The Richmond Ballet’s ROMEO & JULIET: Shakespeare’s Family Feud on Pointe
A Dance Review by Julinda D. Lewis
By: The Richmond Ballet
At: Carpenter Theatre at Dominion Energy Center, 600 East Grace Street, RVA 23219
Performances: February 18-20, 2022
Ticket Prices: In-Person Tickets $25-$125
Info: (804) 344-0906, etix.com, or richmondballet.com
Romeo & Juliet
Choreography by Malcolm Burn
Music by Sergei Prokofiev
Performed by The Richmond Symphony,
Erin Freeman, Conductor
Scenery & Prop Design by Charles Caldwell
Costume Design by Allan Lees
Lighting Design by MK Stewart
It’s that time of year again. February. Some of us still have Valentine’s Day candy and flowers on our desks. It’s Romeo & Juliet season.
I’ve often mentioned to staff at the Richmond Ballet that my biggest – my only – problem with Romeo & Juliet,a ballet that is always performed around Valentine’s Day, is that it is one of the world’s greatest love stories, but the lovers end up dead at the end. Sigh. I think Romeo & Juliet has a higher body count than many action-adventure plots. But it also has some of the greatest – and largest – hats ever to appear on stage (kudos to costume designer Allan Lees).
On a serious note, Romeo & Juliet, running nearly three hours including two twenty-minute intermissions, is an immersive theatrical experience. There’s young love, friendship, family loyalty, classical ballet, folk dancing, comedy, drama, a fabulous score, and more.
This large-scale ballet, created by Richmond Ballet’s long-time Artistic Associate Malcolm Burn premiered August 1977 and was first performed by the Richmond Ballet in February 1995. The ballet includes a huge cast that highlights the students of the School of Richmond Ballet, the Richmond Ballet Trainees, and the Richmond Ballet II company. I found many of the supporting roles provided some of the most interesting and delightful moments of the evening.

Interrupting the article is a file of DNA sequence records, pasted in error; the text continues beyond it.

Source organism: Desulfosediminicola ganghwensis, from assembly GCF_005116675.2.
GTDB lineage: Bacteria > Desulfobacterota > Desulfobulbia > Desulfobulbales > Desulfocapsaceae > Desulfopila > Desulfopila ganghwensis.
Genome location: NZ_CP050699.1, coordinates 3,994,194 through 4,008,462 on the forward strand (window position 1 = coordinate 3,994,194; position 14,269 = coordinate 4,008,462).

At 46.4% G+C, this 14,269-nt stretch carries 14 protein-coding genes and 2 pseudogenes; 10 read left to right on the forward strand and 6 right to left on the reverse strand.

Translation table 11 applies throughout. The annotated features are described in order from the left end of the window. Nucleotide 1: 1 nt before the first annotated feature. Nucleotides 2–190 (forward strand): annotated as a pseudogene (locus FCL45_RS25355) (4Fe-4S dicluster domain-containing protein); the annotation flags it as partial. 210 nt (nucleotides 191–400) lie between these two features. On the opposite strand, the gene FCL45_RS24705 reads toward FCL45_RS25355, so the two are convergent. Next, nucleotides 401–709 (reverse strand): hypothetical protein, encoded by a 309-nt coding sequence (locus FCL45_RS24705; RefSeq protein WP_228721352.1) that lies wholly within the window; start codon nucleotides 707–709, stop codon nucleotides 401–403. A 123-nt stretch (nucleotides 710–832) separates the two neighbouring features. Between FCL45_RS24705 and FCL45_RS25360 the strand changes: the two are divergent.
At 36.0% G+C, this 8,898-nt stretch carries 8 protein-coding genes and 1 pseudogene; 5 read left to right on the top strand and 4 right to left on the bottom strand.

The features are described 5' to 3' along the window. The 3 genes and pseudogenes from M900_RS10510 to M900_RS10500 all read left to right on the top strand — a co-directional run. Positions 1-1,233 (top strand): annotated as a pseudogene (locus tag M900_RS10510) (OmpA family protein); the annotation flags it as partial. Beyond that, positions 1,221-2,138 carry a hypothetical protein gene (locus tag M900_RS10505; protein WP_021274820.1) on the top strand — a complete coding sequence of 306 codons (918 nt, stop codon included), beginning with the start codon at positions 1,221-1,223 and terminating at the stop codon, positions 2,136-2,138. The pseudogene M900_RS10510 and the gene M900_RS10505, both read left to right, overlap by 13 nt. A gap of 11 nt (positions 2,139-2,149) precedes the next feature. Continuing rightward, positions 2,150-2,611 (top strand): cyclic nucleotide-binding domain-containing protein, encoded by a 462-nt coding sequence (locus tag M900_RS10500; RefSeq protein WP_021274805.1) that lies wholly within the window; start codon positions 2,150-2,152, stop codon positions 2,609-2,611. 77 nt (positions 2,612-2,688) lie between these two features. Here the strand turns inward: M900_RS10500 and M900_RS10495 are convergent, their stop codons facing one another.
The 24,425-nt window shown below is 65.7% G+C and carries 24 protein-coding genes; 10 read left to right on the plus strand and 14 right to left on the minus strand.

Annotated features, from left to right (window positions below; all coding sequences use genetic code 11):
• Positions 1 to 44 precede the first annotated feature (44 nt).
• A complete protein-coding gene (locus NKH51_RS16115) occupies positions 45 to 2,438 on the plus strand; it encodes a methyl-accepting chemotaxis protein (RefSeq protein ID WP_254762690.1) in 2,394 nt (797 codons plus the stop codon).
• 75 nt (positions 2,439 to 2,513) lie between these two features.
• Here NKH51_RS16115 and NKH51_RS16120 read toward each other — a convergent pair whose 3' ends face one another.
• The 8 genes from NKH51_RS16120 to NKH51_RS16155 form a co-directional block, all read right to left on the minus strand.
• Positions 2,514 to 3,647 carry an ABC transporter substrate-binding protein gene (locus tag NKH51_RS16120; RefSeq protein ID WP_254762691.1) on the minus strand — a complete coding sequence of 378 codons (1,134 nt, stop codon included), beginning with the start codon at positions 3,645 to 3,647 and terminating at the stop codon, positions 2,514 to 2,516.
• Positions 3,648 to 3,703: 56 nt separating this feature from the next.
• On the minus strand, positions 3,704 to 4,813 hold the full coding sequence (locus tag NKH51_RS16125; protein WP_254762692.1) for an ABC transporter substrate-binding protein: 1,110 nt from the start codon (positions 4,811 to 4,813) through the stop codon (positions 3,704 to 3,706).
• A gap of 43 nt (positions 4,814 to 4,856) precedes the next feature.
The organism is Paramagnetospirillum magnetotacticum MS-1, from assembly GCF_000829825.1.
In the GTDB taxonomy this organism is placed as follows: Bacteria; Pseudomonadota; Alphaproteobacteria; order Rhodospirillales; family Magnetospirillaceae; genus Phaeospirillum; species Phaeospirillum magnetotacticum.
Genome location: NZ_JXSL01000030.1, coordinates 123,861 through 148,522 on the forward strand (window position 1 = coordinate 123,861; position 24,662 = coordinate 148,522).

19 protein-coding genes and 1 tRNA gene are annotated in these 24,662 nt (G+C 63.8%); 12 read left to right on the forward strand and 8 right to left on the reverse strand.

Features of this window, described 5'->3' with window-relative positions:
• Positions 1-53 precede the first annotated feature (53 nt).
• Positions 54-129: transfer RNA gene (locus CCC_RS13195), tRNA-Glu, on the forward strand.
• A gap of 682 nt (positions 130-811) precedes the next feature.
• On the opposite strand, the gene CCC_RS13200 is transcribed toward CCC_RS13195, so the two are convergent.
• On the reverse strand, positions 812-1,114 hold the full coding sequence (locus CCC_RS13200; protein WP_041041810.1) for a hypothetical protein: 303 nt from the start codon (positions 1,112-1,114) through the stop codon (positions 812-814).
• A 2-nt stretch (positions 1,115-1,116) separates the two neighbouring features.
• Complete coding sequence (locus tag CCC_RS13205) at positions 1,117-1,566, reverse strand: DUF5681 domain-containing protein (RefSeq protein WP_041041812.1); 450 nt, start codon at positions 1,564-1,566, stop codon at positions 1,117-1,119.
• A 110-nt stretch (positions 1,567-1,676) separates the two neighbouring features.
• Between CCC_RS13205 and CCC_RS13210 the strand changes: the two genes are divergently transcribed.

Trainee Gabrielle Goodson was cast as the figure of Fate. A non-dancing role, Fate would appear before a death occurred. I never managed to see Goodson move, but suddenly she would appear or shift to a new position on stage. The black-robed and hooded figure was even more ominous because of the silence, stillness, and unimposing stature.
A trio of Harlots (Celeste Gaiera, Sarah Joan Smith, and Izabella Tokev) provided several amusing interludes, with their dancing (sassy romps through the crowd scenes and seductive moments with the men of the town – all of the men) as well as with their costumes (off the shoulder frocks and outrageous wigs that reminded me of a combination of Marge Simpson and the wigs worn by the step-sisters in the Cinderella ballet).
Among other supporting figures that made a big impact was Susan Israel Massey as Juliet’s Nurse. A character role that did not require much dancing, Massey was delightful: loving and loyal to Juliet, daring and subversive in her support of her young charge, and humorous in the marketplace scene.
Ma Cong, the company’s Associate Artistic Director, who took on his role in June 2020 in the midst of a pandemic, was cast in the role of Lord Capulet, Juliet’s stern and unyielding (abusive might not be too strong a word) father. If I am not mistaken, this was his first onstage appearance with the Richmond Ballet.